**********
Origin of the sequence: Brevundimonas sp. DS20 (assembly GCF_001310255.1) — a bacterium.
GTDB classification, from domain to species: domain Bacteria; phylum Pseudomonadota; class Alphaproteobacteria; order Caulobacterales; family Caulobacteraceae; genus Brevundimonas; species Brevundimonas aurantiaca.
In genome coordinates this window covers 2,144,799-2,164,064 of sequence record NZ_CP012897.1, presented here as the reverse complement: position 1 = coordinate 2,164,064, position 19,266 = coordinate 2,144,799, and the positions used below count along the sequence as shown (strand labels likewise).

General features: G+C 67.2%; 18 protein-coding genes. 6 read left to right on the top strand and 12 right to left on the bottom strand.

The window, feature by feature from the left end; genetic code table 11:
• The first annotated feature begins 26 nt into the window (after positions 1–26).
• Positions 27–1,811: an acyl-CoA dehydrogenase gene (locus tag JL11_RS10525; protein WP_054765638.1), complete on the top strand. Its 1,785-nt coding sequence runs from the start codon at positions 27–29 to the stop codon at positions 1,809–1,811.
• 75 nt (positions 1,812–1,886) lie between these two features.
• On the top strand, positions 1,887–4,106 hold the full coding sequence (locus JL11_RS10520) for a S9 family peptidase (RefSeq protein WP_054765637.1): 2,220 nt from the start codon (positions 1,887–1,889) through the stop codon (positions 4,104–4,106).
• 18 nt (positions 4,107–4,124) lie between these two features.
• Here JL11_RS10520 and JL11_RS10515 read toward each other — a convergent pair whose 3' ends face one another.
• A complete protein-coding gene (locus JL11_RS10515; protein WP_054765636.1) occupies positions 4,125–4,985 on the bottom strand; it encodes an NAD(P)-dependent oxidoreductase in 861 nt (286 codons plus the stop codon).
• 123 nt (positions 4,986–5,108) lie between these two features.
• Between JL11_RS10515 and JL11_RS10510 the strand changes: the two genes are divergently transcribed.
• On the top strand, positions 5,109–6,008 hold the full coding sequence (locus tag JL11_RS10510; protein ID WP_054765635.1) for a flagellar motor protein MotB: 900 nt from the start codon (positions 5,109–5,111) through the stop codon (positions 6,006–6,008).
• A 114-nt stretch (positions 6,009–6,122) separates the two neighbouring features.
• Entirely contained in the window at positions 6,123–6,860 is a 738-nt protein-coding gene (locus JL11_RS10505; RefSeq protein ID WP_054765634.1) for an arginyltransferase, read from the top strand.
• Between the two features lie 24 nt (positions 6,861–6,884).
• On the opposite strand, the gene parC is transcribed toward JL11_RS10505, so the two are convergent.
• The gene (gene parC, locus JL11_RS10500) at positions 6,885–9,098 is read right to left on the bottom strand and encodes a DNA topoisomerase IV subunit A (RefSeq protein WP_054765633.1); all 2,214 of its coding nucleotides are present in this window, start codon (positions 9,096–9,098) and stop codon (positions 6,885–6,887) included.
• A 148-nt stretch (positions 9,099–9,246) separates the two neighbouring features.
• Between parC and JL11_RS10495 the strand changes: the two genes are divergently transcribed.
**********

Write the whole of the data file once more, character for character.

Origin of the sequence: Brevundimonas sp. DS20 (assembly GCF_001310255.1) — a bacterium.
GTDB classification, from domain to species: domain Bacteria; phylum Pseudomonadota; class Alphaproteobacteria; order Caulobacterales; family Caulobacteraceae; genus Brevundimonas; species Brevundimonas aurantiaca.
In genome coordinates this window covers 2,144,799-2,164,064 of sequence record NZ_CP012897.1, presented here as the reverse complement: position 1 = coordinate 2,164,064, position 19,266 = coordinate 2,144,799, and the positions used below count along the sequence as shown (strand labels likewise).

General features: G+C 67.2%; 18 protein-coding genes. 6 read left to right on the top strand and 12 right to left on the bottom strand.

The window, feature by feature from the left end; genetic code table 11:
• The first annotated feature begins 26 nt into the window (after positions 1–26).
• Positions 27–1,811: an acyl-CoA dehydrogenase gene (locus tag JL11_RS10525; protein WP_054765638.1), complete on the top strand. Its 1,785-nt coding sequence runs from the start codon at positions 27–29 to the stop codon at positions 1,809–1,811.
• 75 nt (positions 1,812–1,886) lie between these two features.
• On the top strand, positions 1,887–4,106 hold the full coding sequence (locus JL11_RS10520) for a S9 family peptidase (RefSeq protein WP_054765637.1): 2,220 nt from the start codon (positions 1,887–1,889) through the stop codon (positions 4,104–4,106).
• 18 nt (positions 4,107–4,124) lie between these two features.
• Here JL11_RS10520 and JL11_RS10515 read toward each other — a convergent pair whose 3' ends face one another.
• A complete protein-coding gene (locus JL11_RS10515; protein WP_054765636.1) occupies positions 4,125–4,985 on the bottom strand; it encodes an NAD(P)-dependent oxidoreductase in 861 nt (286 codons plus the stop codon).
• 123 nt (positions 4,986–5,108) lie between these two features.
• Between JL11_RS10515 and JL11_RS10510 the strand changes: the two genes are divergently transcribed.
• On the top strand, positions 5,109–6,008 hold the full coding sequence (locus tag JL11_RS10510; protein ID WP_054765635.1) for a flagellar motor protein MotB: 900 nt from the start codon (positions 5,109–5,111) through the stop codon (positions 6,006–6,008).
• A 114-nt stretch (positions 6,009–6,122) separates the two neighbouring features.
• Entirely contained in the window at positions 6,123–6,860 is a 738-nt protein-coding gene (locus JL11_RS10505; RefSeq protein ID WP_054765634.1) for an arginyltransferase, read from the top strand.
• Between the two features lie 24 nt (positions 6,861–6,884).
• On the opposite strand, the gene parC is transcribed toward JL11_RS10505, so the two are convergent.
• The gene (gene parC, locus JL11_RS10500) at positions 6,885–9,098 is read right to left on the bottom strand and encodes a DNA topoisomerase IV subunit A (RefSeq protein WP_054765633.1); all 2,214 of its coding nucleotides are present in this window, start codon (positions 9,096–9,098) and stop codon (positions 6,885–6,887) included.
• A 148-nt stretch (positions 9,099–9,246) separates the two neighbouring features.
• Between parC and JL11_RS10495 the strand changes: the two genes are divergently transcribed.